Making the ordinary extraordinary
Dear Annie: Just adding my opinion about coping in these difficult times. I don’t want to be identified, even by the area of the country I live in, because millions in our country are doing the same things to endure and triumph over our present hardships.
My husband has been suffering from cancer for the past four years, and we have come to terms with the expected outcome. I have several serious age-related health issues, so we are like many elderly in our country.
Here’s what we do every day:
≤ We are kind to each other, regardless of the irritating things we both do.
≤ We find things to laugh about in something we are reading or watching on TV, and we share those things throughout the day.
≤ We each have a prayer life and spend part of the day in private devotions. We give God thanks over every meal, even if it’s just soup.
≤ We “attend” our church services on livestreams on Facebook and YouTube.
≤ We contact family and friends by phone or text or email.
≤ We listen to and pray for the concerns of those family and friends. We share laughter with them.
≤ We try to get some exercise every day — mainly walking.
≤ We don’t spend time thinking about “what-ifs” or speak them out loud.
≤ We try to uplift those around us and ourselves in small ways because those small steps contribute to the larger journey, both personally and in community. — Just Ordinary Folks Making It Through Together.
Dear Ordinary Folks: In doing these daily activities with great love and intention, you are living an extraordinary life of gratitude. Connection to family, kindness, laughter, prayer, having fun and exercising are all wonderful suggestions to make the most of each moment.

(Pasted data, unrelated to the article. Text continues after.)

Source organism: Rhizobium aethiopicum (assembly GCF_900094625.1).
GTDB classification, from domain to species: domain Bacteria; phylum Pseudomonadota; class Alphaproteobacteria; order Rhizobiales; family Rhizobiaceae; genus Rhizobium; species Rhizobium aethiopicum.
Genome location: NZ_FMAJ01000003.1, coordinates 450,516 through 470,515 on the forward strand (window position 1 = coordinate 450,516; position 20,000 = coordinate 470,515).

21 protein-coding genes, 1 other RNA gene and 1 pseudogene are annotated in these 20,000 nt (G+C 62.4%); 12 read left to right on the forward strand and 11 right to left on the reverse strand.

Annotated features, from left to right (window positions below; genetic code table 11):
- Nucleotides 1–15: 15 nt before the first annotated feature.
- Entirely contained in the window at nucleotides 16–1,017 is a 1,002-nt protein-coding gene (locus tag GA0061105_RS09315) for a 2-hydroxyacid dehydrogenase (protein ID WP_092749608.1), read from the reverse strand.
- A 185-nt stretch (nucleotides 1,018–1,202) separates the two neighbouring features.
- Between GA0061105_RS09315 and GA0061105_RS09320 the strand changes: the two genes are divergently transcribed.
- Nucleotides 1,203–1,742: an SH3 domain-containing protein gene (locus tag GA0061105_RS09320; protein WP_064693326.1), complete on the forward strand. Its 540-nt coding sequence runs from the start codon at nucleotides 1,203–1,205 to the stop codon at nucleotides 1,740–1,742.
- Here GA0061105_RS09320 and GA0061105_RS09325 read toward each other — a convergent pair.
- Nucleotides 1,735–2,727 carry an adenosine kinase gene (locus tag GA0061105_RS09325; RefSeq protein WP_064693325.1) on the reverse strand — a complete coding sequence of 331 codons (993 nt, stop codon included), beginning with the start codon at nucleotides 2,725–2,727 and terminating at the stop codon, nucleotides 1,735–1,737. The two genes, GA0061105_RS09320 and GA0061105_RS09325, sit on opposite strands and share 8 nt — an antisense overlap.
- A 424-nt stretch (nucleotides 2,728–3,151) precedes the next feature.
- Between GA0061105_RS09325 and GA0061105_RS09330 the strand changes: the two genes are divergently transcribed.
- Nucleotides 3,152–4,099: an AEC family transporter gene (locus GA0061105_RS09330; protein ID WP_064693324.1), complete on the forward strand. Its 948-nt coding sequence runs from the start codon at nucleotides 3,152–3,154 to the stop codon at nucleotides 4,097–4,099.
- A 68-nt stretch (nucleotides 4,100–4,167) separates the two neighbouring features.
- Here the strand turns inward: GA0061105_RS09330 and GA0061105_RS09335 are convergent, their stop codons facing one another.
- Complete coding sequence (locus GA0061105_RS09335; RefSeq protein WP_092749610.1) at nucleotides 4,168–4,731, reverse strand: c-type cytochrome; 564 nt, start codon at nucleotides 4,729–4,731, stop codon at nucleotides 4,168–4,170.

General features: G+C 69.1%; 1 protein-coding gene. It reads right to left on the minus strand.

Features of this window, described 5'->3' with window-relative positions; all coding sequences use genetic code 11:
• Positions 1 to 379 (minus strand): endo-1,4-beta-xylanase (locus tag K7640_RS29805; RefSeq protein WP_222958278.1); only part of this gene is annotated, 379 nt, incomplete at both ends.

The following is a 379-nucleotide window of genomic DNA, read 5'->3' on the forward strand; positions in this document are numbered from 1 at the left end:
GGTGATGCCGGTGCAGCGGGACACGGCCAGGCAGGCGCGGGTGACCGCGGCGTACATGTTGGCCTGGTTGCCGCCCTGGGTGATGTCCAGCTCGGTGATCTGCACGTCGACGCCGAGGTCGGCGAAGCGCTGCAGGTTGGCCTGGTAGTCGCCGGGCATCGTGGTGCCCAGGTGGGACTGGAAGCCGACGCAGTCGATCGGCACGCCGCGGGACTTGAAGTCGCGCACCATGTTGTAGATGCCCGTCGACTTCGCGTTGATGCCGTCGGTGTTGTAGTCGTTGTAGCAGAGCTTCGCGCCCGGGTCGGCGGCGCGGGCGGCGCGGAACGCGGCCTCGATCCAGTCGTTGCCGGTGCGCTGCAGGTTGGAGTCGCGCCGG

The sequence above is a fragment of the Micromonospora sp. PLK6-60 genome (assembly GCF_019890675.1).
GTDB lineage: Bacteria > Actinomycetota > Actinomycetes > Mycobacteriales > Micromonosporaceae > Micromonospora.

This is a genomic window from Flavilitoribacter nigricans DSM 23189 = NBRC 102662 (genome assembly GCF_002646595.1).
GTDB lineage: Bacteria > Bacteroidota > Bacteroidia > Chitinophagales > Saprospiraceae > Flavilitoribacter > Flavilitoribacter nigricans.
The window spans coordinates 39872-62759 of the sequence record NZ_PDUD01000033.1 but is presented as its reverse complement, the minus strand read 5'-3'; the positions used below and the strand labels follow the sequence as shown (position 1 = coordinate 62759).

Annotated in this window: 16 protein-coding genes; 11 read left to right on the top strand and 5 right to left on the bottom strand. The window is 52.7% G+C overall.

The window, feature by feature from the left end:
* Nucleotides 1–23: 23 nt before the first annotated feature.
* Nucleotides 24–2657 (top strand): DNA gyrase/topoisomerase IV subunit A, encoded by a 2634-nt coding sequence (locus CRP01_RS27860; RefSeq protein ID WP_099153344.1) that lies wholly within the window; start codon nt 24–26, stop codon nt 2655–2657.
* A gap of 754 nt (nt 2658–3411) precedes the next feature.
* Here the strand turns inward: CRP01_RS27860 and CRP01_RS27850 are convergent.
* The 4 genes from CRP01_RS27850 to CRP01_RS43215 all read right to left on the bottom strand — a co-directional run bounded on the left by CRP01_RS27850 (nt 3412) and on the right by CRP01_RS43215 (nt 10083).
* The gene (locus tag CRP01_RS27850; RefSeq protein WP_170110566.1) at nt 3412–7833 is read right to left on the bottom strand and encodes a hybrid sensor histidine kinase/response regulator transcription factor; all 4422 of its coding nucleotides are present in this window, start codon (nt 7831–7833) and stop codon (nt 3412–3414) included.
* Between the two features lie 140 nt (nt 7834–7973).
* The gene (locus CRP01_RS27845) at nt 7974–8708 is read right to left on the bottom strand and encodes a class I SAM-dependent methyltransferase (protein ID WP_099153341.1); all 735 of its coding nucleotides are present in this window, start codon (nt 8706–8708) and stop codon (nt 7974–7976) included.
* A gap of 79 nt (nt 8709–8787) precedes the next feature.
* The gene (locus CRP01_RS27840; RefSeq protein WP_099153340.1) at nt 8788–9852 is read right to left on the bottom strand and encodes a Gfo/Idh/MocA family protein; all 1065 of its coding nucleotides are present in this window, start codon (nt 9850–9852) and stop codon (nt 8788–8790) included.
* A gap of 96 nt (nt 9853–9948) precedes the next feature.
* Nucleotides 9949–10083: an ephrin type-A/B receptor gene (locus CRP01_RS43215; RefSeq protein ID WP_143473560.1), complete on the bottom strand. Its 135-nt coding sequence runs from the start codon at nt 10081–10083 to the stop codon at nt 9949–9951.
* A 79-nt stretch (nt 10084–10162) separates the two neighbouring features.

Dear Annie: A friend forwarded to me the following poem by author Haroon Rashid:
“We fell asleep in one world, and woke up in another.
“Suddenly Disney is out of magic,
“Paris is no longer romantic,
“New York doesn’t stand up anymore,
“The Chinese wall is no longer a fortress, and Mecca is empty.
“Hugs and kisses suddenly become weapons, and not visiting parents and friends becomes an act of love.
“Suddenly you realize that power, beauty and money are worthless, and can’t get you the oxygen you’re fighting for.
“The world continues its life and it is beautiful. It only puts humans in cages. I think it’s sending us a message:
“‘You are not necessary. The air, earth, water and sky without you are fine. When you come back, remember that you are my guests. Not my masters’.” — Our World
Dear Our World: Mother Earth is a magnificent force that should be treated with love and care. One outcome of the stay-at-home orders during this pandemic is that from China to the United States, and everywhere in between, we have seen better air quality than in more than 60 years.
This is a great reminder of how precious is this Earth. And I would disagree with this beautiful poem on one point: You are necessary. Sometimes, it can be difficult to remember that we are each necessary, capable and loved. Please, check in with loved ones during this difficult time; they, too, are precious.
Let’s protect our earth while continuing to look out for each other, especially as we restart the economy in the months and years ahead.
Editor’s note: Send your questions for Annie Lane to firstname.lastname@example.org.